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Armoise Absinthe Artemisia absinthium

Phonetic Spelling
ar-tem-EE-zee-ah ab-SIN-thee-um
This plant has low severity poison characteristics.
See below
Description

Absinthe, the herb used to flavor the drink of the same name, is an herbaceous perennial native to Eurasia. It can be weedy in disturbed areas and has been naturalized in waste places in the northern United States. In the landscape, it is used as a cultivated ornamental with Its soft, gray foliage; it makes a good choice for toning down brighter colored flowers.  Consider planting it in borders, beds, or even rock gardens. It propagates by seed, though they germinate slowly.  

Plant in full to part sun and well-drained, loam to loamy clay, moist to moderately dry soil– some gravel or poor fertility is okay. Space these plants 5 feet apart and they will grow to an average height of 3 feet tall. As they may become leggy in part sun or too fertile soil, pinching back the tips in spring will help promote shorter, bushier growth. Deadhead flowers to prevent self-seeding.

While Absinthe was once banned in the US from use in food and drink, the reasoning being that the compounds within were high enough quantities to be toxic, the ban has been lifted as of 2007. 

Insects, Diseases, and Other Plant Problems:  Absinthe is a food source for a number of aphid, moth, and grasshopper species, but its aromatics generally deter herbivorous mammals including rabbits and deer.  Prone to root rot in wet soils. May struggle to thrive in NC's humid summers. This plant is a noxious weed in the Midwest.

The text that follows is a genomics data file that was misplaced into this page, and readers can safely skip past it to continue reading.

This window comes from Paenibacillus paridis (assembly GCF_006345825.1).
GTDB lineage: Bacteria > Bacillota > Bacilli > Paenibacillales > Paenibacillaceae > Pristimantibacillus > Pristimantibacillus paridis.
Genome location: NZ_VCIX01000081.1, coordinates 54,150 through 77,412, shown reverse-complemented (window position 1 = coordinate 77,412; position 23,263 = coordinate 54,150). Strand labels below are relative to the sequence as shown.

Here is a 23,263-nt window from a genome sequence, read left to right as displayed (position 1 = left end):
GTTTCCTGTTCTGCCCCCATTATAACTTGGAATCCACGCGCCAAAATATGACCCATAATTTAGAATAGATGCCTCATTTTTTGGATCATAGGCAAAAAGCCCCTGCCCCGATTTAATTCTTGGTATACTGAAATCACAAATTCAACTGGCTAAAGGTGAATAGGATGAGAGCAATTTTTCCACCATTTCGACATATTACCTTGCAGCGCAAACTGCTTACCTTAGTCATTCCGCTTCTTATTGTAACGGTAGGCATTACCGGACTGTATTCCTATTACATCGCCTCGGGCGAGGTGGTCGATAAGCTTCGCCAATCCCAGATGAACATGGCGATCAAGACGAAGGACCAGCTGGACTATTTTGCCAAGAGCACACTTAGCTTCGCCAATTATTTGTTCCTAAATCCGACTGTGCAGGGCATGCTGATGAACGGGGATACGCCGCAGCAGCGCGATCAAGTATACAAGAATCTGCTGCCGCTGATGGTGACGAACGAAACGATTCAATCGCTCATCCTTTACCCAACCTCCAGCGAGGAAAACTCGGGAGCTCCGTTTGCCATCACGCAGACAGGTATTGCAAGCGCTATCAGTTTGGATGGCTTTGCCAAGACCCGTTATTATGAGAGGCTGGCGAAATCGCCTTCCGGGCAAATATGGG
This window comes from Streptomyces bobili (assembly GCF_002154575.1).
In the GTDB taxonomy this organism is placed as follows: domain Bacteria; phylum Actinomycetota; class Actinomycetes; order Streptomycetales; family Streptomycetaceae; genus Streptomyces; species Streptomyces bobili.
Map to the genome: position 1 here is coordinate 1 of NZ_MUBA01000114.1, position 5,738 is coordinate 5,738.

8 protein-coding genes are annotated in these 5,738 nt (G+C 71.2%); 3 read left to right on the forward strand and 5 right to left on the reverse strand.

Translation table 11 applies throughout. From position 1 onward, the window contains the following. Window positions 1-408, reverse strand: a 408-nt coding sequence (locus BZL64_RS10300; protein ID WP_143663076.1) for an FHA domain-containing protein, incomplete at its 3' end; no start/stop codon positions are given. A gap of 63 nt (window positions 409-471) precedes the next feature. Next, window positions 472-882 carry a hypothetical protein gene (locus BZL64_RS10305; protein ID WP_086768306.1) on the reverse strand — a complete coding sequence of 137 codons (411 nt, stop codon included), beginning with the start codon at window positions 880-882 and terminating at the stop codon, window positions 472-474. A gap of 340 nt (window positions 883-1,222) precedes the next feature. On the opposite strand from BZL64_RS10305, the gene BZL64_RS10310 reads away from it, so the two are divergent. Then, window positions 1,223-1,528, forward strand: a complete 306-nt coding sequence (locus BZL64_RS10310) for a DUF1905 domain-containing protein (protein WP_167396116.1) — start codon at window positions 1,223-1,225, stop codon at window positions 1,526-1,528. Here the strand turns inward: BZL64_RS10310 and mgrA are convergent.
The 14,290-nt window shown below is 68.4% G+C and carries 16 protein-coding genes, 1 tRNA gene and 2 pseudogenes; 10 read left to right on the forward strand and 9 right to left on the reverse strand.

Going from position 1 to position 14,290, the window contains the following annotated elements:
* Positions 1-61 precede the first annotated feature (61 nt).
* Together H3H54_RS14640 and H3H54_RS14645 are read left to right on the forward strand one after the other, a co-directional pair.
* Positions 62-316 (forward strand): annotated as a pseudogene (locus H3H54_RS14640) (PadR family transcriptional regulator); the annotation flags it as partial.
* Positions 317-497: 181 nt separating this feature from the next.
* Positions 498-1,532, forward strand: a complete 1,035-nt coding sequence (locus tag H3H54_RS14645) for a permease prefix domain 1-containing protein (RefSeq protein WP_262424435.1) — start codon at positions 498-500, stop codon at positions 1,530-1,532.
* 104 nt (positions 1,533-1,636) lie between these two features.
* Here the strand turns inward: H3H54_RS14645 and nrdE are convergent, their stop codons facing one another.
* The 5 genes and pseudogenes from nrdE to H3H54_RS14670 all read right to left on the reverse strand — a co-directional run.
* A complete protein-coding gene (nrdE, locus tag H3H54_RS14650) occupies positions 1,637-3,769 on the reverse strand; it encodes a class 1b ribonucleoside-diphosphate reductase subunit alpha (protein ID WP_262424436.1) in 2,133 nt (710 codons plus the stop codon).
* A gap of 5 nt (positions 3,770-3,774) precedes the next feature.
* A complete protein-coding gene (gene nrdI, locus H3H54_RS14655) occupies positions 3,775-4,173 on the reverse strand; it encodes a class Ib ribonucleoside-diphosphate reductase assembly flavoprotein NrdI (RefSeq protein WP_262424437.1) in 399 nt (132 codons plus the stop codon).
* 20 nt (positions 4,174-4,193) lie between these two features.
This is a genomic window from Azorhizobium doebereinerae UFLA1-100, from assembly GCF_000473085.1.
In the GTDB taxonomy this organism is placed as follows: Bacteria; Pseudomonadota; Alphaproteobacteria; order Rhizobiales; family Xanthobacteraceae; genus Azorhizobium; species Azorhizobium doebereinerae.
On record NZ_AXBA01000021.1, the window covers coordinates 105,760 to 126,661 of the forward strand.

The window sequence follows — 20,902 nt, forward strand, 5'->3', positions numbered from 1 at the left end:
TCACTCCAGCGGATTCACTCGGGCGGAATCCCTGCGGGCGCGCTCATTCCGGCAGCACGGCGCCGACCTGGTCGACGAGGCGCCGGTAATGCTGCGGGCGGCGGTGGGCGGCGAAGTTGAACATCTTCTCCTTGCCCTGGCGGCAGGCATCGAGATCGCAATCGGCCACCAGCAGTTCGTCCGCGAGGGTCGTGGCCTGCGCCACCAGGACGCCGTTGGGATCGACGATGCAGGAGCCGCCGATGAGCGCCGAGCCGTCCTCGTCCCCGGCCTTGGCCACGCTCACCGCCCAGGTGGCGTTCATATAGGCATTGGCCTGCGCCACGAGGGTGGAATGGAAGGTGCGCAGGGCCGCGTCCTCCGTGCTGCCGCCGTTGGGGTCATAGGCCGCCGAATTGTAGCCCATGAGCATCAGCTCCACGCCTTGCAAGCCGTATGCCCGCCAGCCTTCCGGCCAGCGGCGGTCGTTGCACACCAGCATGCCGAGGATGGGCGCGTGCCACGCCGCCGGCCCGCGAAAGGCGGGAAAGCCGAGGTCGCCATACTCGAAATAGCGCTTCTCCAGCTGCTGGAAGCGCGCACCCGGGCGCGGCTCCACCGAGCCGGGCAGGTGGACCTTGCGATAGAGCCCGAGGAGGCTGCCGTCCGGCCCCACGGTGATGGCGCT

More information on Artemisia.

See this plant in the following landscape:
Cultivars / Varieties:
Tags:
#poisonous#full sun tolerant#perennials#gray leaves#silver leaves#yellow flowers#medicinal#silver#summer flowers#deer browsing plant#ornamentals#herbaceous perennials#rhizomatous#late summer flowers#dry soils tolerant
 
Cultivars / Varieties:
Tags:
#poisonous#full sun tolerant#perennials#gray leaves#silver leaves#yellow flowers#medicinal#silver#summer flowers#deer browsing plant#ornamentals#herbaceous perennials#rhizomatous#late summer flowers#dry soils tolerant
  • Attributes:
    Genus:
    Artemisia
    Species:
    absinthium
    Family:
    Asteraceae
    Uses (Ethnobotany):
    It was used medicinally to flavor the drink absinthe, and in seasonings for food and drink. It has a very bitter taste.
    Life Cycle:
    Perennial
    Recommended Propagation Strategy:
    Division
    Seed
    Stem Cutting
    Country Or Region Of Origin:
    Europe to Siberia and W. Himalaya
    Particularly Resistant To (Insects/Diseases/Other Problems):
    Dry and poor soil, erosion, deer and rabbit damage
    Dimensions:
    Height: 2 ft. 0 in. - 5 ft. 0 in.
    Width: 2 ft. 0 in. - 5 ft. 0 in.
  • Whole Plant Traits:
    Plant Type:
    Herb
    Herbaceous Perennial
    Perennial
    Poisonous
    Habit/Form:
    Clumping
    Erect
    Multi-stemmed
    Maintenance:
    Medium
  • Cultural Conditions:
    Light:
    Full sun (6 or more hours of direct sunlight a day)
    Partial Shade (Direct sunlight only part of the day, 2-6 hours)
    Soil Texture:
    Clay
    Loam (Silt)
    Soil Drainage:
    Good Drainage